Marina Bay Sands casino settles with VIP gambler over $10m debt

TAGs: Las Vegas Sands, Marina Bay Sands, Singapore

marina-bay-sands-vip-gambling-lawsuitLas Vegas Sands’ Singapore casino appears to have resolved its five-year quest to collect a $10m marker from an Australian-Chinese VIP gambler.

This week, the Straits Times reported that lawyers representing the Marina Bay Sands (MBS) integrated resort had filed a notice of discontinuance with the Singapore High Court on June 6 regarding its legal claim against Wang Zhi Cai. The parties reportedly reached an amicable settlement, the details of which remain unknown.

MBS launched legal proceedings against Wang, who was born in China but holds significant assets in Australia, after he ran up a gambling tab of SG$10m (US$7.3m) at the casino’s VIP tables over two sessions in 2013 and 2014.

Wang proved reluctant to honor his markers, based on his claim that the debt was owed to a junket operator, not the casino. Other VIP deadbeats have raised similar defense claims, flying in the face of MBS’ repeated insistences that it doesn’t employ junkets, or ‘international marketing agents’ (IMA), as they’re referred to locally.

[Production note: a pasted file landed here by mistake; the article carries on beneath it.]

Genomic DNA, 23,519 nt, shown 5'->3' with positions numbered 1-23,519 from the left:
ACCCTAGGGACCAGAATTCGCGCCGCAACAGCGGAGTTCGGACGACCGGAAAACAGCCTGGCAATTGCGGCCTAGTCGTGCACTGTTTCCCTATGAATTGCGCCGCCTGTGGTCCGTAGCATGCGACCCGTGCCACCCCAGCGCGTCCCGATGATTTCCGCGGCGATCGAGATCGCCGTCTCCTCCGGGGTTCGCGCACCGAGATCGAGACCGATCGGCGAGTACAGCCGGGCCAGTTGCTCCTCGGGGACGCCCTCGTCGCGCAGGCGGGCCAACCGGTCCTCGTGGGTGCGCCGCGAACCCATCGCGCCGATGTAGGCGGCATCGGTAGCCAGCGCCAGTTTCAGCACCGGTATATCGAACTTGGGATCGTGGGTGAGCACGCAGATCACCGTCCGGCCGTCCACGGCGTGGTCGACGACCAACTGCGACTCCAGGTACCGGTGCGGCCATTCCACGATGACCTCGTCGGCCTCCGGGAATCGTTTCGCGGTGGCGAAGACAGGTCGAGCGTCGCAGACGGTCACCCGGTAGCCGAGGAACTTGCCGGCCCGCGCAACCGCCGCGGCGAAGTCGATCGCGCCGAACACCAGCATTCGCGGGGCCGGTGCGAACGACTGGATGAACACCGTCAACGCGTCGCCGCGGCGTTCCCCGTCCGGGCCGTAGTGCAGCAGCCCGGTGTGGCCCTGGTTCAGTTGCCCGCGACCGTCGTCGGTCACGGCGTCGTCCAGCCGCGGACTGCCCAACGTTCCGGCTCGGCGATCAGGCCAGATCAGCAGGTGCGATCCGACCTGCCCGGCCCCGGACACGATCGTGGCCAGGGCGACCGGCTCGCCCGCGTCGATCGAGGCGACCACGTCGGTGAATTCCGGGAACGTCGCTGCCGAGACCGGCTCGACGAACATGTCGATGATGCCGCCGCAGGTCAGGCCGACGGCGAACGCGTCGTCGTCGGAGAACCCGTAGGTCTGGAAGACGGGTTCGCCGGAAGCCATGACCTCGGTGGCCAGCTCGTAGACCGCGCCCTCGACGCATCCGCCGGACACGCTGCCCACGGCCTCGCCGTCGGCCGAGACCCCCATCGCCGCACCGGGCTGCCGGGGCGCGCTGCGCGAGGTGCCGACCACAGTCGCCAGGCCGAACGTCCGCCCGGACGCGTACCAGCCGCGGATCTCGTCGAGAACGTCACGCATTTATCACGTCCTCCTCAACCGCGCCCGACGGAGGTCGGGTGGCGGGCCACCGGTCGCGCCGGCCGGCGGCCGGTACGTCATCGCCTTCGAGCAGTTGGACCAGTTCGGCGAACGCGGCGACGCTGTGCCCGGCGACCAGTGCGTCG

Efforts to contact Wang proved fruitless, and in 2017 MBS was awarded a default judgment by a Singapore court. A court in Sydney then granted MBS permission to pursue Wang’s Aussie assets based on this judgment but Wang’s attorneys were granted leave to appeal the default judgment earlier this year. By then, interest on Wang’s debt had pushed his outstanding tab to SH$13.8m.

While the details of the settlement remain confidential, the casino apparently doesn’t bear Wang any ill will for having made them chase him across the Asia-Pacific legal system. An MBS spokesperson told the Straits Times said Wang was a “valued patron” who they’d be happy to see cross their threshold in future.

MBS’ crosstown rival, Genting Singapore’s Resorts World Sentosa has made use of IMAs but MBS’ publicly declared avoidance of IMAs means the company is personally on the hook if its VIP gamblers can’t or won’t pay up. This has led to any number of high-profile court proceedings, including a 2017 case involving a Chinese Olympic gold medalist.


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